Company Culture
Culture Builder / DEI / Economics / Workplace culture

A new year reflection: How does make a difference?

For you, we offer a look at what this news organization does — and how you can help us do it better.

You don't need a lake this epic to truly reflect. (Photo by Flickr user, used via a Creative Commons license)

Written by Technically Media CEO Chris Wink,’s Culture Builder newsletter features tips on growing powerful teams and dynamic workplaces. Below is the latest edition we published. Sign up to get the next one.

New years are convenient tools for self-assessment. Pandemics are, too, it turns out.

In 2022, we at finished the development of our first five-year strategic vision after nearly 15 years of publishing as a news organization focused on innovation and economic change.

The simplest question was the most important one: Why does matter?

I had conversations with longtime stakeholders, new readers and our current team. I scoured our reporting and my own writing. I looked back at the most relevant research we’ve reviewed and the stories we’ve published that seemed to most resonate with our community of technologists and entrepreneurs. After presenting back an initial answer, I simplified.

This discovery led to a new understanding of how we serve a community and how our clients work with us. I came to three straight-forward points, backed by well-grounded research.

First, innovation economies matter.

Innovation may sound like a bloated word but it carries real meaning: new solutions to old problems. When that work happens in a place, it benefits everyone near it. We see this in the creation of new ideas (patents), the construction of new technologies (job growth) and the commercialization of those ideas and technologies (new businesses).

An innovation economy, then, is a way to describe the most productive portion of a local economy: new dynamic companies and the workers who power them. Research backs this up. All net new jobs and almost 20% of gross job creation come from new firms, according to an influential paper published by MIT in May 2013. And each tech worker supports an additional 4.4 local jobs, according to more recent research.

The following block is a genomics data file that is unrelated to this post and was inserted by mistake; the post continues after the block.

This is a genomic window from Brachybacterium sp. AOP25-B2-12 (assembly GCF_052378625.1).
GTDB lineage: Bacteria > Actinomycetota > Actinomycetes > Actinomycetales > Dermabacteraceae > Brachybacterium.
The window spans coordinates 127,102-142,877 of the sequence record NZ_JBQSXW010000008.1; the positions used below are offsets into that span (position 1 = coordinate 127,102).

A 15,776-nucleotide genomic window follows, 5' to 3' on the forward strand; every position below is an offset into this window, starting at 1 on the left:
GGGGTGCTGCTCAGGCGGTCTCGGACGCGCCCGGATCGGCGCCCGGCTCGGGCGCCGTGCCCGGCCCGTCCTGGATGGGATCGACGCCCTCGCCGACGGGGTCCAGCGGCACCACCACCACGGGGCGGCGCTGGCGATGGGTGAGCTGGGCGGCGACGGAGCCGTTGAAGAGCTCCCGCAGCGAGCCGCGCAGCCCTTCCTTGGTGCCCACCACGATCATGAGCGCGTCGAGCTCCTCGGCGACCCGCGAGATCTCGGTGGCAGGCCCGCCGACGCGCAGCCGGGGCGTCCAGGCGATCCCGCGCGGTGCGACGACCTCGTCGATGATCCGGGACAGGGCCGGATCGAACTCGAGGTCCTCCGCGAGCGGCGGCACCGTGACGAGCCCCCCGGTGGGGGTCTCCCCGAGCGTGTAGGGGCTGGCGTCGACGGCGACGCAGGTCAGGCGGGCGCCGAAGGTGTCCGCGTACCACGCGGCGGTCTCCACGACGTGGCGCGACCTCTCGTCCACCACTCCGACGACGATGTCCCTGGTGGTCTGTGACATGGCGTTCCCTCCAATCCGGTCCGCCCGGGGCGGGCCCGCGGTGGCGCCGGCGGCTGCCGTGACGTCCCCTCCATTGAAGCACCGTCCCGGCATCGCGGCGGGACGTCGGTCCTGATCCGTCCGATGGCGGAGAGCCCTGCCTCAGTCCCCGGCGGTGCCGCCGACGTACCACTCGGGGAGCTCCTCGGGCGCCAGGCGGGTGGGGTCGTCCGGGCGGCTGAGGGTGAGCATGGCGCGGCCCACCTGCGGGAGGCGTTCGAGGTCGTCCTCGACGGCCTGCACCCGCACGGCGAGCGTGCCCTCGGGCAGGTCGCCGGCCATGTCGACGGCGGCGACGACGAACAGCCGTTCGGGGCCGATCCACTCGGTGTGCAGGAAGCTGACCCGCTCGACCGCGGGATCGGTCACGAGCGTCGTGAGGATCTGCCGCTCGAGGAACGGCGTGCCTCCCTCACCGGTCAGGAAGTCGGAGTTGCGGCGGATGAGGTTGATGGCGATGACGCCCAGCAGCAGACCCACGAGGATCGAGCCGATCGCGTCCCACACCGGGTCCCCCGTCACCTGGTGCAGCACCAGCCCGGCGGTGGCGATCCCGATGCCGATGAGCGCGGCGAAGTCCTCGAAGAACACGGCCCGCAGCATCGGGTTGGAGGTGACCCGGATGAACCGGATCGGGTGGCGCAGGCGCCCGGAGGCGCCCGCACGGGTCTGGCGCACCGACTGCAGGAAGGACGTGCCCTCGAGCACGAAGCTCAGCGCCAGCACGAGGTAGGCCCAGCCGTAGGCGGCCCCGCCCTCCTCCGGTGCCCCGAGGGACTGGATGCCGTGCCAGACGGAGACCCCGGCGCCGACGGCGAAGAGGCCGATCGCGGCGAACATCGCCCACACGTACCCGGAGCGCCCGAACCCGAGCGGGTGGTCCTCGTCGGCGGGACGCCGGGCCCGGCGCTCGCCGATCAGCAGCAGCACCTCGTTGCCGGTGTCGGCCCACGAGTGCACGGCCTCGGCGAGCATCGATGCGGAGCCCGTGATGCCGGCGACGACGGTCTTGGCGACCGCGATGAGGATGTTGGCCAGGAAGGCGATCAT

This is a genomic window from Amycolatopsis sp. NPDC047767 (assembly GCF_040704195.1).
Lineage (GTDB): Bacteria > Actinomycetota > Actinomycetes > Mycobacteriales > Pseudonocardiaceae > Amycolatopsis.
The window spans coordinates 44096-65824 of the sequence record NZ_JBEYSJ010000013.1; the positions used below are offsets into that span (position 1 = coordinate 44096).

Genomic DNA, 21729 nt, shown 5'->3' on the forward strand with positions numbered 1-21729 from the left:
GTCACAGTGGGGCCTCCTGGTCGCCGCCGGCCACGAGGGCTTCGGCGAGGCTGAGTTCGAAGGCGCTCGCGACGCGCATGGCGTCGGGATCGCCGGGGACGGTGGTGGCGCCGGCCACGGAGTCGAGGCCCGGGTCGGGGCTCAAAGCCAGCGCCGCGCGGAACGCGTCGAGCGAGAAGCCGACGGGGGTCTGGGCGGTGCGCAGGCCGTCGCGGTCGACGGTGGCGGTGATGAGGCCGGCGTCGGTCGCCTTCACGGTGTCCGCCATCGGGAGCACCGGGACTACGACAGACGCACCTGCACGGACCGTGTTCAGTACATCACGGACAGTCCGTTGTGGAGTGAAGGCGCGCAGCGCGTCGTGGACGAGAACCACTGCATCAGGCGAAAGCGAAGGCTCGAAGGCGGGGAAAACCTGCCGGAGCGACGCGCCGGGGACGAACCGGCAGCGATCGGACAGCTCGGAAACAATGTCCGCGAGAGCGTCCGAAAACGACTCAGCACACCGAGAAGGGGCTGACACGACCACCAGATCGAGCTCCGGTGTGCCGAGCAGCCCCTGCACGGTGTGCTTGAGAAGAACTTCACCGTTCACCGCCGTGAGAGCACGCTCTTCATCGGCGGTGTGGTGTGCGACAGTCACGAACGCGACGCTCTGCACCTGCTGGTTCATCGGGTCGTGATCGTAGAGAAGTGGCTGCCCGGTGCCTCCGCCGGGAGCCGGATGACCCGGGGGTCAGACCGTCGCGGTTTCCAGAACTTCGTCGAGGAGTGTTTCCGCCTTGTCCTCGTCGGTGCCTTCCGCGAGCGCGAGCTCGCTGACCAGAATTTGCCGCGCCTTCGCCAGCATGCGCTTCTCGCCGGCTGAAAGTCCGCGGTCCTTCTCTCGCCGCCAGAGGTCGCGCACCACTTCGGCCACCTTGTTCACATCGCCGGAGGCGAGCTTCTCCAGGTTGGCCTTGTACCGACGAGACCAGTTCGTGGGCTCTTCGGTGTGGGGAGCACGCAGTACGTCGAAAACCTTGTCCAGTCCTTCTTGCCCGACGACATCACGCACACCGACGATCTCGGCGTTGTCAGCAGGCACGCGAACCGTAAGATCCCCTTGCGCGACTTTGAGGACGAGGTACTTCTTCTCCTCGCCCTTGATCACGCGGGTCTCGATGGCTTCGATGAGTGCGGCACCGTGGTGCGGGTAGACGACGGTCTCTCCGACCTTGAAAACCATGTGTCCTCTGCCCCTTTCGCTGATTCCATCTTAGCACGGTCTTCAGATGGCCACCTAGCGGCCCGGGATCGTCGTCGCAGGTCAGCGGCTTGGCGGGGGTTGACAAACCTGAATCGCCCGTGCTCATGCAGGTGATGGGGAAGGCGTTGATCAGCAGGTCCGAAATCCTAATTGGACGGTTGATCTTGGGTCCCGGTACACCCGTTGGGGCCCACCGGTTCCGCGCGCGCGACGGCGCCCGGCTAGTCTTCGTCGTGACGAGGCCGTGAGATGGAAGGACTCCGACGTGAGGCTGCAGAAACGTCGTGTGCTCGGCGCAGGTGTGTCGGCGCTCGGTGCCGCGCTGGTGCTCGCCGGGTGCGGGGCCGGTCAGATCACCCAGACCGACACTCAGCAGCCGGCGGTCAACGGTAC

Meanwhile, business ownership is a meaningful wealth creator, as countless analyses indicate, and tech jobs are pretty great — they offer great pay, much flexibility and strong perks.

Second, innovation careers are unequally accessible.

Kids with entrepreneurial parents are 60% more likely to become entrepreneurs, according to a 2015 paper in the Journal of Labor Economics.

Kids born into the richest 1% of families are 10 times more likely to be inventors than the bottom 50%., according to the famous 2018 “Lost Einsteins” research.

In 1982, 5% of “high tech” jobs were held by Black Americans — less than half their composition of the population as a whole, according to a landmark report by the U.S. Commission on Human Rights at the time. After 40 years of work, what was the Black share of tech jobs, according to a forthcoming analysis?

8%. An improvement, but hardly a triumph.

Third, strengthens innovation economies and makes them more accessible.

Our annual reader survey indicated that nearly 9 in 10 of our readers saw us as a major contributor to their tech and startup ecosystems. Most told us they’ve followed us through job and even career changes.

We do this in a quirky way. We use journalism to challenge, discover and engage a community that we are part of. All our work comes down to: How do we grow local economies so more can benefit?

I learned in our strategic vision process that our readers really come in two waves.

Many first discover us when they’re aspiring technologists or entrepreneurs, or otherwise joining the tech industry. They need us for wayfinding — no more powerful than the third who told us led to a job or business opportunity.

Later in their journey, those now-experienced technologists and entrepreneurs use us to keep tethered to where they live — as 83% of our readers told us they do.

We sustain our journalism not through pure charity alone but by helping our clients extend their message to those groups: the technologists and entrepreneurs, from the aspiring to the experienced.

Few symbolize that journey for me better than someone like Stanley Griggs — named a RealLIST Engineer last month and a decade earlier just starting his career with the help of our newsletter.

We want more of those stories. That’s one reason we introduced a simpler answer to the question: How do I bring to my city?

New years are about new ambitions, too.

Series: Builders

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